For Friday night's dinner outing, a group of us went to the nearby Seashore Village. Afterwards, we split up and Blair and myself found ourselves at one of the new hotels that's been built in the last few years to deal with the tremendous upsurge in attendance. We found a pool table on one of the floors and decided to play a high-stakes game of pool. America vs Canada...with the fate of the world hanging in the balance! In short order, Blair slowly began to outmaneuver me, scoring on his shots while I missed mine by miles.

Blair's Grammy-Award air-guitar rendition of "O CANADA". And yeah, he put in those red eye contacts to add to the effect!

At one point I had missed a shot and sent the cue ball straight into a pocket. "I saw that!" came the voice from the escalator just overhead. We looked up and see Sergio Aragones smiling at my mishap! Yep, Sergio Aragones of MAD Magazine fame. The world's fastest cartoonist. And faster wit!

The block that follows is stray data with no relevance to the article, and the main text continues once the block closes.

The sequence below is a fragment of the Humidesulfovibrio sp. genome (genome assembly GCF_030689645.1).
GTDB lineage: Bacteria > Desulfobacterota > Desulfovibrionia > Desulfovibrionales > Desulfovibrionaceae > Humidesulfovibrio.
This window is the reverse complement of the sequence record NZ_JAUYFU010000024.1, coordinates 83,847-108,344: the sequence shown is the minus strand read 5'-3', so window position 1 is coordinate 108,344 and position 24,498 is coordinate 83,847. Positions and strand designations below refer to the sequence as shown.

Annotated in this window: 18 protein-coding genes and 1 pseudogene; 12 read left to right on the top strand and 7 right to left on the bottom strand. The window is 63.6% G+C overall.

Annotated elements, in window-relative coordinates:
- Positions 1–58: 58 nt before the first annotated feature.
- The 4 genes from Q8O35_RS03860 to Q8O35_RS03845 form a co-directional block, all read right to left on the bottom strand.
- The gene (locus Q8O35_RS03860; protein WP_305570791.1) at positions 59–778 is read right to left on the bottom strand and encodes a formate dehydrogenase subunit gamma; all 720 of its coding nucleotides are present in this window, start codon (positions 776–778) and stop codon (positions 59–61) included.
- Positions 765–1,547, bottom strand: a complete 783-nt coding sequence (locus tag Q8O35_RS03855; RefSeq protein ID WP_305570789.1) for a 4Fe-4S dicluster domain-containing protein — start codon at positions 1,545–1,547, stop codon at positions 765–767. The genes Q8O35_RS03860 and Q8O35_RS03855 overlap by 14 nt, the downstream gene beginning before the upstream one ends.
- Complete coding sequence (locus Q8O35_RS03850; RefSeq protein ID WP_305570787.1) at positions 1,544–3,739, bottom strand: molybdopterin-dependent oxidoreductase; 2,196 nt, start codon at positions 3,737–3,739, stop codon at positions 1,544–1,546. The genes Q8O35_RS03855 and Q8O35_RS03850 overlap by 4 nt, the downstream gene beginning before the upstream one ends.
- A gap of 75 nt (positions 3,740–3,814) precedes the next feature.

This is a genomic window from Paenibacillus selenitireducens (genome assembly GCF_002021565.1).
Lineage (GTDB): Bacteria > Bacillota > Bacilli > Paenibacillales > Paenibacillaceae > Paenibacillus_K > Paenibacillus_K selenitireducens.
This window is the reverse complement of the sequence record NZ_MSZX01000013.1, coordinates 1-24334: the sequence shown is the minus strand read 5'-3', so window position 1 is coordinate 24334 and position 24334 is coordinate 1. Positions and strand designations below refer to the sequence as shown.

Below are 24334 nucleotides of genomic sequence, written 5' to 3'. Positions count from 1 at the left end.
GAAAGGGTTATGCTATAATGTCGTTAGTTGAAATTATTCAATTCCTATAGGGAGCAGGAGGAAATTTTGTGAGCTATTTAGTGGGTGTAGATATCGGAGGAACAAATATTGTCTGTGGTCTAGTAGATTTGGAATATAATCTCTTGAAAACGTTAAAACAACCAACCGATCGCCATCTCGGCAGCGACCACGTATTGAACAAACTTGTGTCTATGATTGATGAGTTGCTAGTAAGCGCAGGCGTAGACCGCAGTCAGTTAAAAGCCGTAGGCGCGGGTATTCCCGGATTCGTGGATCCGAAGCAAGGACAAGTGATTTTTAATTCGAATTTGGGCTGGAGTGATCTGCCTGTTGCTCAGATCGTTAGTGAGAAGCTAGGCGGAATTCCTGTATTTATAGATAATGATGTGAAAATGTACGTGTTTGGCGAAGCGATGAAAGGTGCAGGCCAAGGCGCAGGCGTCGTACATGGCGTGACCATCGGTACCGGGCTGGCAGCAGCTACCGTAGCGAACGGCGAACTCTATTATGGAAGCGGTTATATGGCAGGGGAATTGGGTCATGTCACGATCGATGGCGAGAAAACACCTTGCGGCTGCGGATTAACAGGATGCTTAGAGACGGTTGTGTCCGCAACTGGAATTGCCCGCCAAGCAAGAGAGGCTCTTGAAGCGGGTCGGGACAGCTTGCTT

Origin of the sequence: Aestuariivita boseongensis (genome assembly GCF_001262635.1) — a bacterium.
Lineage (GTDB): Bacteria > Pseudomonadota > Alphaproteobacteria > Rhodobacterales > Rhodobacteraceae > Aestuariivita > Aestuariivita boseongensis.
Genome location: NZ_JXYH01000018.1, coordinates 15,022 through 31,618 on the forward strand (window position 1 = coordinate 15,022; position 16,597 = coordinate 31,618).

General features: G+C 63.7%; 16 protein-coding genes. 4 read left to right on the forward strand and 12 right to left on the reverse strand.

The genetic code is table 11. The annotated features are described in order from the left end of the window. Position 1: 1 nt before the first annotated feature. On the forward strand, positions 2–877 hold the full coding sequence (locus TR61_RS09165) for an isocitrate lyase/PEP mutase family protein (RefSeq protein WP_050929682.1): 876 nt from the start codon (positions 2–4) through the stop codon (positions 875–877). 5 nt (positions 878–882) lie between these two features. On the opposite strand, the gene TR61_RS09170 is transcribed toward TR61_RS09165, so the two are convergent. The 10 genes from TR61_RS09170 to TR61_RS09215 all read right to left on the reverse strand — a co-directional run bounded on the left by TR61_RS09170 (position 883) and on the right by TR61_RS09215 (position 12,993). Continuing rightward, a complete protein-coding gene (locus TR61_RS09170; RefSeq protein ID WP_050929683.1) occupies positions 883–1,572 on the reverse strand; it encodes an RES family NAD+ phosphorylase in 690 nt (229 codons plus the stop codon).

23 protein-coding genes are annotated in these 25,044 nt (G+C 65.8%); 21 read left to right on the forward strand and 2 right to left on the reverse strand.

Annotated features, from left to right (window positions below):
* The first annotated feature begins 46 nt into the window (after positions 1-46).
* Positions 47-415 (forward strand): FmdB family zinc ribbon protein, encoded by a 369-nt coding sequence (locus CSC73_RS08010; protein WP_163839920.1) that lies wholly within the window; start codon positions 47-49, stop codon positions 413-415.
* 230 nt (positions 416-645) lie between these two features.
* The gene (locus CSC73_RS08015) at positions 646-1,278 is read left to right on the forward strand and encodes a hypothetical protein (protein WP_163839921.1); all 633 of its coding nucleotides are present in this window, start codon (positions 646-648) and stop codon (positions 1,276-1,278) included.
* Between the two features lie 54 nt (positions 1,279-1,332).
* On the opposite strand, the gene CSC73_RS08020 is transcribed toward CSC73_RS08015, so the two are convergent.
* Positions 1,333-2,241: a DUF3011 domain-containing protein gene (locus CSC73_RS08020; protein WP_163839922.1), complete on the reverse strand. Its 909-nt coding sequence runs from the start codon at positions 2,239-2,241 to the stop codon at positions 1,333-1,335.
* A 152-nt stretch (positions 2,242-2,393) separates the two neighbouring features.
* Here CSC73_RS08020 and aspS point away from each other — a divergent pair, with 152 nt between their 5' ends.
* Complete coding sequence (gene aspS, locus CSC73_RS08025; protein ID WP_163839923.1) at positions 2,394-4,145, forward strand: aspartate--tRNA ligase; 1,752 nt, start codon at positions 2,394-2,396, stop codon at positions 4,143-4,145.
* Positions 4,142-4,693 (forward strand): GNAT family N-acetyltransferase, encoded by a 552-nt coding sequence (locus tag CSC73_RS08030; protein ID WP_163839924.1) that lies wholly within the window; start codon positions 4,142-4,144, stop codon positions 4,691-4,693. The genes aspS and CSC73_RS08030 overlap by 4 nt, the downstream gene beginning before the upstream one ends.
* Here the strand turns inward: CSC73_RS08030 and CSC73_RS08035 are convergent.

Saturday at the Con was interesting. Traditionally, in my experience, it's always the busiest day of the whole weekend. More people streaming into San Diego and the convention center than on any other day.

My friend Michael Aushenker, whom I've exhibited with at so many other previous conventions, was found holding court at his CARTOON FLOPHOUSE table in Small Press. 

If Sergio's the world's fastest wit, Mikey has gotta be a close second. Times are always better with Michael around, whether we're doing time at a comic convention or bouncing around the Greater Los Angeles area. Michael's upcoming projects include the first trade-paperback collection of his classic EL GATO, CRIME MANGLER series. I'm super excited about that because not only am I a fan of that gonzo character, I wrote the intro to the furshlugginer collection!

Meanwhile, back at the Possum Press/Ultraist Studios table, I gave Blair an early Christmas gift: